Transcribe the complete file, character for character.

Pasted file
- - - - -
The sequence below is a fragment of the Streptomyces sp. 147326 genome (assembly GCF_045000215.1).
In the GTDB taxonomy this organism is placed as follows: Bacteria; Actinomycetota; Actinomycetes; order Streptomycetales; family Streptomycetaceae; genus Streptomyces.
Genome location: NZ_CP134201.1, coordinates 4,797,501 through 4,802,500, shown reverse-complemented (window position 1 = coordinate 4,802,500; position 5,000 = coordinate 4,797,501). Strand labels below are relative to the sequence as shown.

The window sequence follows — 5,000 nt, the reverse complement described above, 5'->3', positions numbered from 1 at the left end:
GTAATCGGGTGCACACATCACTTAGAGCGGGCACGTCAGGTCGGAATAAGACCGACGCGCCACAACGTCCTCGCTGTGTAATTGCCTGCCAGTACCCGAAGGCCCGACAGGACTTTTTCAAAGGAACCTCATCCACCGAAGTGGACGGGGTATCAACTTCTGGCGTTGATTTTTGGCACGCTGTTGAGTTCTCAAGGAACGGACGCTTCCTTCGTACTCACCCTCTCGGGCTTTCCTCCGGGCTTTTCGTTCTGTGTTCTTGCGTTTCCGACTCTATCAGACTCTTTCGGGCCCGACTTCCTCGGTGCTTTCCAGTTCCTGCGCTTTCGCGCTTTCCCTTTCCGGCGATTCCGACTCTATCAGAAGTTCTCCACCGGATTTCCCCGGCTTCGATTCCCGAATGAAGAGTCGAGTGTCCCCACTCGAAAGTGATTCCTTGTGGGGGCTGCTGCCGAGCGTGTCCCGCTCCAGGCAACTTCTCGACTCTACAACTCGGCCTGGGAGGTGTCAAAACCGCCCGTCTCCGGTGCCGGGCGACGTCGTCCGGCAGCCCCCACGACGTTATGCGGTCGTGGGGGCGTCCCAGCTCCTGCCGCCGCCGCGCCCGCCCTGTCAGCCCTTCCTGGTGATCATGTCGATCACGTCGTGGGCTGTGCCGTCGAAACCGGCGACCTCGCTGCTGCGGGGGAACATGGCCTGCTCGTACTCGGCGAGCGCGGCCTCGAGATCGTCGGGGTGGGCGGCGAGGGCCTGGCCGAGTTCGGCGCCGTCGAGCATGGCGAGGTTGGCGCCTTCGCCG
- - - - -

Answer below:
The sequence below is a fragment of the Streptomyces sp. 147326 genome (assembly GCF_045000215.1).
In the GTDB taxonomy this organism is placed as follows: Bacteria; Actinomycetota; Actinomycetes; order Streptomycetales; family Streptomycetaceae; genus Streptomyces.
Genome location: NZ_CP134201.1, coordinates 4,797,501 through 4,802,500, shown reverse-complemented (window position 1 = coordinate 4,802,500; position 5,000 = coordinate 4,797,501). Strand labels below are relative to the sequence as shown.

The window sequence follows — 5,000 nt, the reverse complement described above, 5'->3', positions numbered from 1 at the left end:
GTAATCGGGTGCACACATCACTTAGAGCGGGCACGTCAGGTCGGAATAAGACCGACGCGCCACAACGTCCTCGCTGTGTAATTGCCTGCCAGTACCCGAAGGCCCGACAGGACTTTTTCAAAGGAACCTCATCCACCGAAGTGGACGGGGTATCAACTTCTGGCGTTGATTTTTGGCACGCTGTTGAGTTCTCAAGGAACGGACGCTTCCTTCGTACTCACCCTCTCGGGCTTTCCTCCGGGCTTTTCGTTCTGTGTTCTTGCGTTTCCGACTCTATCAGACTCTTTCGGGCCCGACTTCCTCGGTGCTTTCCAGTTCCTGCGCTTTCGCGCTTTCCCTTTCCGGCGATTCCGACTCTATCAGAAGTTCTCCACCGGATTTCCCCGGCTTCGATTCCCGAATGAAGAGTCGAGTGTCCCCACTCGAAAGTGATTCCTTGTGGGGGCTGCTGCCGAGCGTGTCCCGCTCCAGGCAACTTCTCGACTCTACAACTCGGCCTGGGAGGTGTCAAAACCGCCCGTCTCCGGTGCCGGGCGACGTCGTCCGGCAGCCCCCACGACGTTATGCGGTCGTGGGGGCGTCCCAGCTCCTGCCGCCGCCGCGCCCGCCCTGTCAGCCCTTCCTGGTGATCATGTCGATCACGTCGTGGGCTGTGCCGTCGAAACCGGCGACCTCGCTGCTGCGGGGGAACATGGCCTGCTCGTACTCGGCGAGCGCGGCCTCGAGATCGTCGGGGTGGGCGGCGAGGGCCTGGCCGAGTTCGGCGCCGTCGAGCATGGCGAGGTTGGCGCCTTCGCCG